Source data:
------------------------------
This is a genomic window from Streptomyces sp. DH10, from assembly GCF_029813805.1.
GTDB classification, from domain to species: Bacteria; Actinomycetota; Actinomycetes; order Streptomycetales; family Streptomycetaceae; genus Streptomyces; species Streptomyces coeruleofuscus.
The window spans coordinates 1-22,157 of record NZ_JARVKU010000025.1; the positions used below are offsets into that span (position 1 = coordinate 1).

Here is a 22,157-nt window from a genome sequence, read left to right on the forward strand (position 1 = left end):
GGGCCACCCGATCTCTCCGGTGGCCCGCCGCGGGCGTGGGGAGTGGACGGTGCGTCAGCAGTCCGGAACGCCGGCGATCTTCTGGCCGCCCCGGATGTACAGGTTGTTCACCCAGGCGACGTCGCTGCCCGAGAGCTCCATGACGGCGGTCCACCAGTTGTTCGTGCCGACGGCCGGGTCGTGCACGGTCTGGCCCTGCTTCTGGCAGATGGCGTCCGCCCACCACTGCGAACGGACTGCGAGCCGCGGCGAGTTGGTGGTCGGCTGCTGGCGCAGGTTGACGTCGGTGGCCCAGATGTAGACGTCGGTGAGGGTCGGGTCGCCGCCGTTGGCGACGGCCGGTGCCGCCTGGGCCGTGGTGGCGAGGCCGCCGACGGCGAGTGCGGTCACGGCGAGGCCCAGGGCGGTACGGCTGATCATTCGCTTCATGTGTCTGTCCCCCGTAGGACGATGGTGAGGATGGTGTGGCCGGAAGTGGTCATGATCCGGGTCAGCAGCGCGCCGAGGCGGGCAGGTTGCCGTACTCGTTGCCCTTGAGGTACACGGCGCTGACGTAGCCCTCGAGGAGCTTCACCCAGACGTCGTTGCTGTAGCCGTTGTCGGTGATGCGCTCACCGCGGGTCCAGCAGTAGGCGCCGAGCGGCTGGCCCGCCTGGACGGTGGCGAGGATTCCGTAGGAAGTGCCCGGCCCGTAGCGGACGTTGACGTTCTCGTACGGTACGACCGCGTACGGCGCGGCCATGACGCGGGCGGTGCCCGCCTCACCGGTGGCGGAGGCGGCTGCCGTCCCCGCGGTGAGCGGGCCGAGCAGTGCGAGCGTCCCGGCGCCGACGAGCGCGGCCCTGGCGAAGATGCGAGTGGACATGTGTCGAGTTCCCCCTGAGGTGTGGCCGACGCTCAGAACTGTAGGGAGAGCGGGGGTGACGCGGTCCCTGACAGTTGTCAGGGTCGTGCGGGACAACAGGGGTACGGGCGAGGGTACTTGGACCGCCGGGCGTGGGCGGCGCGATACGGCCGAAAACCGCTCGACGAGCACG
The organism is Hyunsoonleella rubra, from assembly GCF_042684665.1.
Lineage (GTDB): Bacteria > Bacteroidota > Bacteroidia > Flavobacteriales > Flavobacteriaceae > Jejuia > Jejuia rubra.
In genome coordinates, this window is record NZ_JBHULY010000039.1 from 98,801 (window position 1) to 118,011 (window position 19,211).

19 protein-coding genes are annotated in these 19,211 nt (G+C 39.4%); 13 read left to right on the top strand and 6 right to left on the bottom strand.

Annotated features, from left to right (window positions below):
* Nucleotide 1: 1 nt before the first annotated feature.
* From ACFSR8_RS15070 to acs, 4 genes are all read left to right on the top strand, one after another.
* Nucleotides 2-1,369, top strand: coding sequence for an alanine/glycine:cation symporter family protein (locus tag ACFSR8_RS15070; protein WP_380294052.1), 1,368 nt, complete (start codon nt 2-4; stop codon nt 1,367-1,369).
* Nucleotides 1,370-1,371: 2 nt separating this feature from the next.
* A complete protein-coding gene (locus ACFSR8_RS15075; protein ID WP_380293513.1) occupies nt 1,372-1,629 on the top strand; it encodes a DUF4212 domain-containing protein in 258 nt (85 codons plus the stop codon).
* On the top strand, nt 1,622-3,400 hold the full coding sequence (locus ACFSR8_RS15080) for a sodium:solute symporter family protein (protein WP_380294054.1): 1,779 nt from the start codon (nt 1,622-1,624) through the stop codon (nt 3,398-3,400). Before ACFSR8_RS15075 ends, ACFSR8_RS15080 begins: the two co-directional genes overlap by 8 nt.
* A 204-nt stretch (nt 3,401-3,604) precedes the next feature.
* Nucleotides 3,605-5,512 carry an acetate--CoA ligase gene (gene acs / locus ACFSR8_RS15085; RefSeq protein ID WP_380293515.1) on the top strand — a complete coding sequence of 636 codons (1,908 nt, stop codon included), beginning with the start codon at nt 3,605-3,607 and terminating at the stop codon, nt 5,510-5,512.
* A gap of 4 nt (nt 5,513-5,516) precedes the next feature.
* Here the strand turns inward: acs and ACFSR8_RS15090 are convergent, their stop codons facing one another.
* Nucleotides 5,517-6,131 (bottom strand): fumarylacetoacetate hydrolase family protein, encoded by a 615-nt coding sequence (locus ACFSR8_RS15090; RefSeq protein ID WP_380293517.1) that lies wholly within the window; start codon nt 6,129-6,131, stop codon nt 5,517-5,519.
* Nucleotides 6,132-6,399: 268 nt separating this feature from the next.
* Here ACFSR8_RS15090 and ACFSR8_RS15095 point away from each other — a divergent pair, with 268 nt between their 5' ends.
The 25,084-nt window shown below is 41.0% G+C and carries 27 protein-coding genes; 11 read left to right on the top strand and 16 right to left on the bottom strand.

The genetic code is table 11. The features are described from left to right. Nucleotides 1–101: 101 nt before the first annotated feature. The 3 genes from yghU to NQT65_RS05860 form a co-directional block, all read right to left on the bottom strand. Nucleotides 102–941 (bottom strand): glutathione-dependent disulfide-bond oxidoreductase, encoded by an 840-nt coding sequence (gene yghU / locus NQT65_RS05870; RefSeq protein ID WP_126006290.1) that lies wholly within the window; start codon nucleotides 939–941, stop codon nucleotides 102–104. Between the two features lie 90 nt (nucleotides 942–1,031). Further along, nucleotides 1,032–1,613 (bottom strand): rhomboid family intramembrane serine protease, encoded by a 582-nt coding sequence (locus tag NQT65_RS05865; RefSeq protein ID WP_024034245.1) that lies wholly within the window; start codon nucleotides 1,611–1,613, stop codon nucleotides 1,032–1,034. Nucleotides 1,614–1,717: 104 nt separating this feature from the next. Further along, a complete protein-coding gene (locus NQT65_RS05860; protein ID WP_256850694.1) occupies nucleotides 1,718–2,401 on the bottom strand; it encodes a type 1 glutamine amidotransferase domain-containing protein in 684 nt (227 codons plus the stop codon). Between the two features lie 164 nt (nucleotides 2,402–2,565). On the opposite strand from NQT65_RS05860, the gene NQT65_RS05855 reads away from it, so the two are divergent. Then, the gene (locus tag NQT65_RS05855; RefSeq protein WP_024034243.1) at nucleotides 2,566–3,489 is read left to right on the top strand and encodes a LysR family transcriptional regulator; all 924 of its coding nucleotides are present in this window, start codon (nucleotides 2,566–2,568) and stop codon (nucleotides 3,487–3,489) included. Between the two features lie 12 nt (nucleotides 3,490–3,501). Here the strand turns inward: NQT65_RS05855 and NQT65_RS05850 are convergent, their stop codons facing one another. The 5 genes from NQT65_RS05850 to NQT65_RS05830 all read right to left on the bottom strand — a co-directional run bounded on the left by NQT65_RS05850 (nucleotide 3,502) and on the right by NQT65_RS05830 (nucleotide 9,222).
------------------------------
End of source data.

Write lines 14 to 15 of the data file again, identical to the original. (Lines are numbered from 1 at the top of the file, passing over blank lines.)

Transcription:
* Nucleotides 1,370-1,371: 2 nt separating this feature from the next.
* A complete protein-coding gene (locus ACFSR8_RS15075; protein ID WP_380293513.1) occupies nt 1,372-1,629 on the top strand; it encodes a DUF4212 domain-containing protein in 258 nt (85 codons plus the stop codon).